KHN Morning Briefing

Summaries of health policy coverage from major news organizations

Views On Health Law: ‘Good Start’ On Enrollment; Is Reinsurance A ‘Bail-Out’ Or Transfer Of Industry Funds?

The New York Times: A Good Start For Health Care Sign-Ups
Enrollments in health insurance plans through state and federal exchanges are rising rapidly, especially among young adults, making it likely that the Affordable Care Act will achieve a large and stabilizing mix of enrollees by the end of the open enrollment period on March 31 (1/17).

Bloomberg: Stop Obamacare’s Outrageous Bailouts
The Patient Protection and Affordable Care Act has already achieved "preliminary sustainability," an official recently told the National Journal. And what’s making the program sustainable? The prospect of a massive taxpayer bailout. The bailout would come from the law's "risk corridor" provisions. If insurers pay out more than 108 percent of the premiums they collect from customers in Obamacare’s exchanges, taxpayers are on the hook for about 75 percent of the extra cost. If the insurers make profits that are more than 108 percent of their collections, they have to pay back a similar proportion (Ramesh Ponnuru, 1/20).

The New Republic: Obamacare's a "Bailout" Now? Conservative Critics Are Getting Desperate
Conservatives used to say Obamacare is socialized medicine. Now they say it is a "government bailout" of insurers. The new claim is just as misleading and cynical as the old one. ... no insurer will be sure about its beneficiaries for many months, until the open enrollment period ends and the newly insured have a few months in which to file claims. That makes it impossible to know what kinds of losses, if any, insurers will take. But even if the losses are significant, the taxpayers won't be in for another Wall Street-style bailout. For one thing, the reinsurance money comes from the insurers themselves, who pay a tax on each beneficiary. It's basically a transfer of funds, from all carriers to those those companies inside the Obamacare marketplaces that end up with unusually unhealthy members. In this sense, it’s an insurance policy for the insurers—and one they more or less finance on their own (Jonathan Cohn, 1/15).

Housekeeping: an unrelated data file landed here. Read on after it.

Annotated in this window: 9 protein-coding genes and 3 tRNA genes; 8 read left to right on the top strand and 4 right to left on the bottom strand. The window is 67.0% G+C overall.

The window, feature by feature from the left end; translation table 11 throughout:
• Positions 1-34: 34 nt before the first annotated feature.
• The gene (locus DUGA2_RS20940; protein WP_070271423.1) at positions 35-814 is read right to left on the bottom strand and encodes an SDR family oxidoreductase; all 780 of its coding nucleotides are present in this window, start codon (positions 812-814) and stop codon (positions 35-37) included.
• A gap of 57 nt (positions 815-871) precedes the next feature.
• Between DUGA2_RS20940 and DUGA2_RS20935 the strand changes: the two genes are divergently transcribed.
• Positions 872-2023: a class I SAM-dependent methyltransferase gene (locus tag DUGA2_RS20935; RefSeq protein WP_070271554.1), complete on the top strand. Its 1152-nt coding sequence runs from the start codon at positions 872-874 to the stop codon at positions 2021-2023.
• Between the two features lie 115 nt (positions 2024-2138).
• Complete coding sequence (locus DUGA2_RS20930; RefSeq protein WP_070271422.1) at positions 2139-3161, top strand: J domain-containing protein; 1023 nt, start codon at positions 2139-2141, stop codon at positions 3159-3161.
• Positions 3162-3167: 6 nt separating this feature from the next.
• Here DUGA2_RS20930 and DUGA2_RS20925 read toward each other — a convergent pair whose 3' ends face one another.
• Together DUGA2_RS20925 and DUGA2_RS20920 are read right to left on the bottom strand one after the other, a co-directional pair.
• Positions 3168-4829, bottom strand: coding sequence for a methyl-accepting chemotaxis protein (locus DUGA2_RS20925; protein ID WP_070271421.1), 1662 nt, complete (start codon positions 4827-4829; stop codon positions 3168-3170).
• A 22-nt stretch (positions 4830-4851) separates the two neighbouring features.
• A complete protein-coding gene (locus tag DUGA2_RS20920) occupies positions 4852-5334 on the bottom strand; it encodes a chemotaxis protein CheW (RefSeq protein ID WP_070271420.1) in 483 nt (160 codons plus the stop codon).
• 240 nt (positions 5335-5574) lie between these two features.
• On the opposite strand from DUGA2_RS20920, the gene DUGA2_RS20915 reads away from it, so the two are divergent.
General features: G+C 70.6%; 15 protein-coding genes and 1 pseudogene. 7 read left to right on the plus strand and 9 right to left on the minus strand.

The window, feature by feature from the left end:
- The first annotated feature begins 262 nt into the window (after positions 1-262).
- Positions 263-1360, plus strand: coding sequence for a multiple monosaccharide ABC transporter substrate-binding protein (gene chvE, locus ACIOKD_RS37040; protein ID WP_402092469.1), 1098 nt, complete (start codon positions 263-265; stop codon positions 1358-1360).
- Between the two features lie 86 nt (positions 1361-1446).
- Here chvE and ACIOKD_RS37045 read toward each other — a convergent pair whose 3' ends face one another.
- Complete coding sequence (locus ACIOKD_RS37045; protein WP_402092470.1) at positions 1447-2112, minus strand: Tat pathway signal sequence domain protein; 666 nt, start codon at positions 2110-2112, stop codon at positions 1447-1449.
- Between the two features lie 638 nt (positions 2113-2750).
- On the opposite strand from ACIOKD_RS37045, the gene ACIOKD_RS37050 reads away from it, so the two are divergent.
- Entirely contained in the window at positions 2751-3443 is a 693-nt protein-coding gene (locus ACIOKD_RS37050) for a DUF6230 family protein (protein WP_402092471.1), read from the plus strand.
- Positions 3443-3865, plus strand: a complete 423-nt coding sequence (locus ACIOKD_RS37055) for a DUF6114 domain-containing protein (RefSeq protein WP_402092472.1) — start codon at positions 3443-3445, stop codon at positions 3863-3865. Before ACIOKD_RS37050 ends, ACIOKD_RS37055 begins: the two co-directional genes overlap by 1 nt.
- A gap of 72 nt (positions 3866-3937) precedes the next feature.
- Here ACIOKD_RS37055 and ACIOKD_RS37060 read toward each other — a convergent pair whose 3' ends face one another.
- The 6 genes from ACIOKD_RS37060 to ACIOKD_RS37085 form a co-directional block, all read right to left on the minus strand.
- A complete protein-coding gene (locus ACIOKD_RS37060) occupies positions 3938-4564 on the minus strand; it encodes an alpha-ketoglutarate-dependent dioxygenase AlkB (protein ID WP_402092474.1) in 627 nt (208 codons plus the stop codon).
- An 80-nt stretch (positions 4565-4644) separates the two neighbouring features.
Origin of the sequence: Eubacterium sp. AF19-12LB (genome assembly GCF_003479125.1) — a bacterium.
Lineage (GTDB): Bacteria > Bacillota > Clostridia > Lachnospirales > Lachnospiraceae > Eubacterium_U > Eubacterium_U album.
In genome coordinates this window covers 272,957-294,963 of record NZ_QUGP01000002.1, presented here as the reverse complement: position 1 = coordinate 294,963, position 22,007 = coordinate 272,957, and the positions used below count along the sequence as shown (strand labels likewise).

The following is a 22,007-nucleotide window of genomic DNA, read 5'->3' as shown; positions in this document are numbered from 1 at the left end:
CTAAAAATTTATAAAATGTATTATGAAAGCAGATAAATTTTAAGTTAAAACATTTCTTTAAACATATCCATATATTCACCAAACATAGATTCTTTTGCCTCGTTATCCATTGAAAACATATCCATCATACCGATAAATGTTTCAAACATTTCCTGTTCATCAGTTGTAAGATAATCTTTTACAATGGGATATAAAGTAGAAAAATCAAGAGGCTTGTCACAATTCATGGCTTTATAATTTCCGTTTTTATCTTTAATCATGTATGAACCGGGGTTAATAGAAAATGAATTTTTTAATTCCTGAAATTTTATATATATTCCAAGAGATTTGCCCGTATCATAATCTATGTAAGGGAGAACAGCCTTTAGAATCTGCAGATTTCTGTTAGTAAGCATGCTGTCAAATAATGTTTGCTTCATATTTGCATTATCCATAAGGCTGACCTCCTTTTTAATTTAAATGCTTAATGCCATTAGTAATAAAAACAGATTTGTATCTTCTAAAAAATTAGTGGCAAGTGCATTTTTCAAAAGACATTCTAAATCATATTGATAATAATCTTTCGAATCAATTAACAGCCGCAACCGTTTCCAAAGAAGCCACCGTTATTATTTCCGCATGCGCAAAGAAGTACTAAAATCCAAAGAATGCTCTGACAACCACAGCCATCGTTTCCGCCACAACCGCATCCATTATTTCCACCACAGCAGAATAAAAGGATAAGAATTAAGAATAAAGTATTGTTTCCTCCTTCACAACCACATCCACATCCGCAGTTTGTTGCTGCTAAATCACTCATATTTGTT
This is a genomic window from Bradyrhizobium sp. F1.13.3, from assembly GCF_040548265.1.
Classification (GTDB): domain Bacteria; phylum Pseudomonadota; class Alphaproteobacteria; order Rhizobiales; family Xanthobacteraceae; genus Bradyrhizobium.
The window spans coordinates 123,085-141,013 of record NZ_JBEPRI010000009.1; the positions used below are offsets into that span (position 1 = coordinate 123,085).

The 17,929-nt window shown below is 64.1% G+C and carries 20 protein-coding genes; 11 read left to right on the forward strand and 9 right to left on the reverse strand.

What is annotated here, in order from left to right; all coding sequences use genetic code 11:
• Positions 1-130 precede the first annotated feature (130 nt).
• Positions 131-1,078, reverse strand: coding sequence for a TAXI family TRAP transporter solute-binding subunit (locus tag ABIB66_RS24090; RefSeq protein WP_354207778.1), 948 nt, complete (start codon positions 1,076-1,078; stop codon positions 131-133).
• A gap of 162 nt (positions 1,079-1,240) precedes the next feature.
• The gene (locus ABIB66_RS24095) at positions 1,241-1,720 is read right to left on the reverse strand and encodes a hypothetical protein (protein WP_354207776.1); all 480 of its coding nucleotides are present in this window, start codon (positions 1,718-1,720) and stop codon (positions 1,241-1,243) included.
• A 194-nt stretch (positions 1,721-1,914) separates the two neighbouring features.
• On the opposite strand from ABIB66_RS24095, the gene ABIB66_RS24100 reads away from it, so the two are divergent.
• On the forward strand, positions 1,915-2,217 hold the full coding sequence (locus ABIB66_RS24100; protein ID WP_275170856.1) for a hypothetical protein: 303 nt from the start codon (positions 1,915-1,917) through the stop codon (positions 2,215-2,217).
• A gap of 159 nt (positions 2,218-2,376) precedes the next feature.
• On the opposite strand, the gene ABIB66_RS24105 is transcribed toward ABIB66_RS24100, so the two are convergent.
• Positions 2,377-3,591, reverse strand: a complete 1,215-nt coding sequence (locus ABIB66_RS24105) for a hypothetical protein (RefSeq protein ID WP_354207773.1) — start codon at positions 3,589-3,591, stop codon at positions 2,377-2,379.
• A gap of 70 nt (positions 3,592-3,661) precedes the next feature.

The Wall Street Journal: The Young And The Obamacare-less
ObamaCare's defenders say its troubles are over as more people sign up and, by the way, stop griping because the law is here to stay. Much evidence says otherwise, to the extent that the embroidered information the White House is willing to release counts as evidence. Lifting the veil of secrecy last week, the feds revealed that 2.2 million people nationwide had selected a plan through December. ... But even assuming an implausible 100% success rate, the exchanges are still well behind the original target of seven million, much less the 20 million or so necessary to ensure a viable insurance market. This is a failure by President Obama's own standard (1/20).

The Washington Post: Congress Needs To Keep A Lid On Medicare Spending
Even in the $1 trillion appropriations bill that passed Congress last week, a bipartisan achievement in a fractured Capitol, Republicans couldn't resist forcing through a gratuitous shot at the Affordable Care Act , defunding for now one of its most promising elements. This shouldn't become a habit. The Independent Payment Advisory Board (IPAB) has been called a "death panel," but it isn't. The group of health-care experts, appointed by the president in consultation with both parties in Congress, will be charged with making sure that Medicare spending doesn't blast through generous growth caps (1/19).

The Oregonian: Cover Oregon Mess Requires Stronger Response
Credibility has been a critical element of Gov. John Kitzhaber's third-term narrative. Before trying to sell habitually skeptical Oregonians on tax reform and other eat-your-spinach proposals, the thinking goes, it's necessary to foster trust through the determined exercise of responsible governance. Kitzhaber made a large deposit in the credibility bank last year with his leadership on public pension reform, but he's watched much of that advantage melt away over the past few months thanks to the Cover Oregon fiasco, which raises questions not only about those with more direct involvement, but also about the governor himself (1/20).

The Washington Post: Medicaid Expansion Is Right For Virginia
Virginia is one of the richest states in the nation but one of the stingiest in providing health coverage for the poor. Owing to its restrictive eligibility standards, it ranks 48th among states in per capita spending for Medicaid, the federally subsidized health program for the poor and disabled, according to the Virginia Health Care Foundation. About a million people — almost one in eight adult Virginians — lack health insurance. ... Republicans in Richmond, who have advanced no competing plan to provide quality health care for those people, should consider whether leaving available federal funds on the table really advances the interests of Virginians (1/18).

The Washington Post: Exemptions From The 'Contraception Mandate' Threaten Religious Liberty
Exempting ordinary, nonreligious, profit-seeking businesses from a general law because of the religious beliefs of their owners would be extraordinary, especially when doing so would shift the costs of observing those beliefs to those of other faiths or no faith. The threat to religious liberty, then, comes from the prospect that the court might permit a for-profit business to impose the costs of its owners' anti-contraception beliefs on employees who do not share them — by forcing employees to pay hundreds of dollars or more out of pocket each year for what should be covered under the law (Frederick Mark Gedicks, 1/15).

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